There is something so wonderful about getting rid of the grit of the Nubian desert. Not that swimming in the Red Sea wasn't a good quick fix, but you can pretty much float sitting up in the water, which tells you how salty it is.
We're in Safaga right now. We've been passing through the desert with the Red Sea to the left and mountain ranges to our right. Today we saw a few trees. Everything is mustard coloured. It's amazing how rich a colour can look after you see nothing but yellow for a few days. The people on the trip are great, the Egyptians - well, we haven't had much contact. Nobody lives in the desert. We hear a lot of "Salaam Habibi"s from the workers we pass. They are building a resort complex by the Sea. Correction... they are building about 30 resort complexes. That's all we passed on day two. Day one was brutal. 165km, all against the wind.
But let me start at the beginning. Sherif took me out with some of his friends - they were these two awesome women - one Egyptian and one Serbian. We went to old Cairo and saw the mesjids - the new correct word in English for Mosque. They are the biggest Mesjids in Cairo. It was so different from Malaysia, where there is no way a "heathen" as they called us, would be allowed into a Mesjid. We then scampered over to the night market. The aroma of cooking food mixed with the sights of coloured glass, shishas, textiles, and about any imaginable Egyptian trinket you could think of... it was so fun to walk through. We went to a coffee shop and had tea. I love Egyptian tea - straight black tea with a sprig of mint thrown in, a bunch of sugar - all in a gold embellished glass. Sherif bought us all scarab bracelets from one of the market kids. He then got my hand henna-ed by a Sudanese girl (in Sudan the henna is black). With swift, soft brush strokes, my hand was covered in a beautiful floral line, from finger tip to just past my wrist. After a tasty falafel sandwich (boy are we not getting the right stuff back home), a view of Cairo from the highest hill at night, and a quick end of the night tea, I crashed at midnight, only to get up at 5:30 the next day.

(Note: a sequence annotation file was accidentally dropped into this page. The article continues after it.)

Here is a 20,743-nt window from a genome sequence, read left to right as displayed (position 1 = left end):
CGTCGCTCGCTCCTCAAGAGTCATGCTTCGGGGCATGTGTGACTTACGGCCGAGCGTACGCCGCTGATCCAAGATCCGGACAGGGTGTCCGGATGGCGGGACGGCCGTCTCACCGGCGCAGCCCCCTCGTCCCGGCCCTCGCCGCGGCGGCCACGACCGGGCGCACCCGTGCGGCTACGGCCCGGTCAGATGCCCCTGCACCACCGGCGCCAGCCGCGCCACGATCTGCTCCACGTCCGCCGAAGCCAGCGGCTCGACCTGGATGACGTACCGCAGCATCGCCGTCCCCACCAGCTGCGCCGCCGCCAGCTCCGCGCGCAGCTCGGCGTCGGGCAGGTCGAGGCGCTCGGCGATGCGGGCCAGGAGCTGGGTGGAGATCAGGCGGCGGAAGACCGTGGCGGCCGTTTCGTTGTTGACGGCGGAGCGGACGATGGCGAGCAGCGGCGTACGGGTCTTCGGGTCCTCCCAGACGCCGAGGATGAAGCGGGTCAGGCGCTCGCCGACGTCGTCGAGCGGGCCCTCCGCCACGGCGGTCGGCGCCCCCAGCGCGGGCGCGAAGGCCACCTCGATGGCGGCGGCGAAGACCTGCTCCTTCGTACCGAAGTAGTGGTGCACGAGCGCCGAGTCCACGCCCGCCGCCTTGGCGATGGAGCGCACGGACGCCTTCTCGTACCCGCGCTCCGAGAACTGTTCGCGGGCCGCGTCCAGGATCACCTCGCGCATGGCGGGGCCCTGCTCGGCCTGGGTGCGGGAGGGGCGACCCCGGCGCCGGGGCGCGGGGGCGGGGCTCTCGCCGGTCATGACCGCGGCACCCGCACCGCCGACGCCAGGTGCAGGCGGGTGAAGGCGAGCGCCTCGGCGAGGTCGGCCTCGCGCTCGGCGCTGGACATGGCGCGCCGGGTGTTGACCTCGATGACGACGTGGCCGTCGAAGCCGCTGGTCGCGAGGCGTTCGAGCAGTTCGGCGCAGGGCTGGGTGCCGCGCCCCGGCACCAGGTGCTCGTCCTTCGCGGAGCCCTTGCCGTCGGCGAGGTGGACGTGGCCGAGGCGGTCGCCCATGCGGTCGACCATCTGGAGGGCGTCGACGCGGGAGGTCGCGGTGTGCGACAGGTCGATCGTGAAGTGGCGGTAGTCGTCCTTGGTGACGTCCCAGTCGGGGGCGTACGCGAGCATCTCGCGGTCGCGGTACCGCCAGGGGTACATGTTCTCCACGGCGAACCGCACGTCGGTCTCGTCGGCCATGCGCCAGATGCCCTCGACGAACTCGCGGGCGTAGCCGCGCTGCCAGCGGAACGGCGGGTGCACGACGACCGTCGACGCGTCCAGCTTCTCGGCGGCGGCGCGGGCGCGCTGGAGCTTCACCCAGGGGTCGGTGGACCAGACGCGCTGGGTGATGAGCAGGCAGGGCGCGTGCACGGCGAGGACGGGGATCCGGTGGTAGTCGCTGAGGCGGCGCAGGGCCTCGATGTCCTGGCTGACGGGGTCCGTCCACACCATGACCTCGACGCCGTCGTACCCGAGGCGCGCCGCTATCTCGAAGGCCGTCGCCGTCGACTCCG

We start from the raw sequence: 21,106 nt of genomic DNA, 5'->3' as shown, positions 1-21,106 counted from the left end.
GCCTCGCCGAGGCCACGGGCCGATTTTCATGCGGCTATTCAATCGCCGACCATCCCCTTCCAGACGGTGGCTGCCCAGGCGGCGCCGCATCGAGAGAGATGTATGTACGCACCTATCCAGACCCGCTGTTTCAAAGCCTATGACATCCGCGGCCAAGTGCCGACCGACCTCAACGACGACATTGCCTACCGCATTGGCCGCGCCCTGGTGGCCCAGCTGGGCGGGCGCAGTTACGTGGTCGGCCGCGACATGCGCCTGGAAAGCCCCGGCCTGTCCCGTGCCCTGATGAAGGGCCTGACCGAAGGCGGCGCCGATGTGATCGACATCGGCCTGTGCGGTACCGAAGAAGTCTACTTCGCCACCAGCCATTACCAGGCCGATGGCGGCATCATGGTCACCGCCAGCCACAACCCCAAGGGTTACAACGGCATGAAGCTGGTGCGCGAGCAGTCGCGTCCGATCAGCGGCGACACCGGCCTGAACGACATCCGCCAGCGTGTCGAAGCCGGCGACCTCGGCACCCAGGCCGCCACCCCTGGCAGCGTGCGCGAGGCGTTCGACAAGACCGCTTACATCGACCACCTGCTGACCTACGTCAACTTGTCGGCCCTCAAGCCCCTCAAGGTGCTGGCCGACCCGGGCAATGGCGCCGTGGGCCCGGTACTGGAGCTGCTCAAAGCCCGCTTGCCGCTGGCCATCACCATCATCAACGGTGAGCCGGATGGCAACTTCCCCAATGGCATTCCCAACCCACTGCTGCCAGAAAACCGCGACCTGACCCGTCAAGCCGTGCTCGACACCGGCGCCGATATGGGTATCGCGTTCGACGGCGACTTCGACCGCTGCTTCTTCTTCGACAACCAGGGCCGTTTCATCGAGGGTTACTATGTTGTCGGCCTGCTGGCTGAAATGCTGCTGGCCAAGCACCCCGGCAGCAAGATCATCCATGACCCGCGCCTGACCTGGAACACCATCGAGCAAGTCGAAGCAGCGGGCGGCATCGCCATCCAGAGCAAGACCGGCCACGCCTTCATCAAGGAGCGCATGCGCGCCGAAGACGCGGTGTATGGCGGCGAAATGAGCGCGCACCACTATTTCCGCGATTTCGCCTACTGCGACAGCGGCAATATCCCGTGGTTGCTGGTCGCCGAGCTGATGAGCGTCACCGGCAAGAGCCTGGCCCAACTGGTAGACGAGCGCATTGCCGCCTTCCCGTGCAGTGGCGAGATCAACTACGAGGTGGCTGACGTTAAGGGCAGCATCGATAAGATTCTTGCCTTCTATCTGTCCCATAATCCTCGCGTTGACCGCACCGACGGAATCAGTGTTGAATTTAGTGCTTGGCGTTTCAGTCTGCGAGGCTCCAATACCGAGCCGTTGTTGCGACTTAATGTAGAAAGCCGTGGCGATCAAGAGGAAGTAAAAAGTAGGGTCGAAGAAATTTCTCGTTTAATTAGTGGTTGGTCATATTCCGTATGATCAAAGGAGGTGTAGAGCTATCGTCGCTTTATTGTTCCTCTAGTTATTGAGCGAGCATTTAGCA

We packed up and rode in convoy to the Pyramids of Giza. Starting there, we rode all the way out of town. We picked up a few members of the Cairo Cycling club, who are going to ride with us to Ashwan ( where we head off to Sudan). The ride was horrific - head winds the whole way. My knees were toast. I used some of Rob's massage oil, some anti-inflammatory, but still the next day I was in rough shape.
The next day we were riding with the wind. Suddenly everything was wonderful. Except my knee. I went 70 of the 130 km, and then hit the truck - it was swollen and popping. I started with the racers and we drafted each other for thirty km, at which point I bailed because of the pain. I rode the rest of the way to the lunch truck and readjusted my seat until if finally felt better, but I had pretty much killed it for the day. We camped out a fair hike from the sea, but man was it worth it.
The following day was more of the same, tail winds and beautiful. We rode 135km in less than 6 hours. I started with the racers and got some amazing shots with my camera set-up (which seems to have everyone interested). After about 40 km I tailed off - I don't understand how they don't go pee. But then we all caught up again at lunch.
I made a terrible discovery. I was trying to remember where my degreaser was. I remembered decanting it into something. Suddenly a flurry of connections sped through my head, and I said aloud " Oh Shit!"
I had decanted it into an old iron supplement bottle - then forgot to mark it. I remember thinking to myself how nice it was that my supplement didn't have that hideous caramel flavouring anymore. Also, when I mixed it in with my vitamin C and shook it up, it foamed up. Up until then I had just stirred it. And suddenly my morning and evening toilet races were making a lot more sense. Thank God I buy the biodgradable, not too filled with harsh chemicals kind of degreaser. Sadly, between the person beside me who I told about my realization, and the nurse, everyone knows about my little incident.
And I bet you were all worried about people with machine guns killing me! Hah!
Today was only 100km. We are here for the night, and then it's 154km uphill with (Inshe Allah) the wind at our backs. Then we have a 99km ride into Luxor, and you'll get to hear from me again. The weather is like a Vancouver summer. I'm clean and well fed. My biggest worry is keeping all of my stuff meticulously organized. Life is wonderful.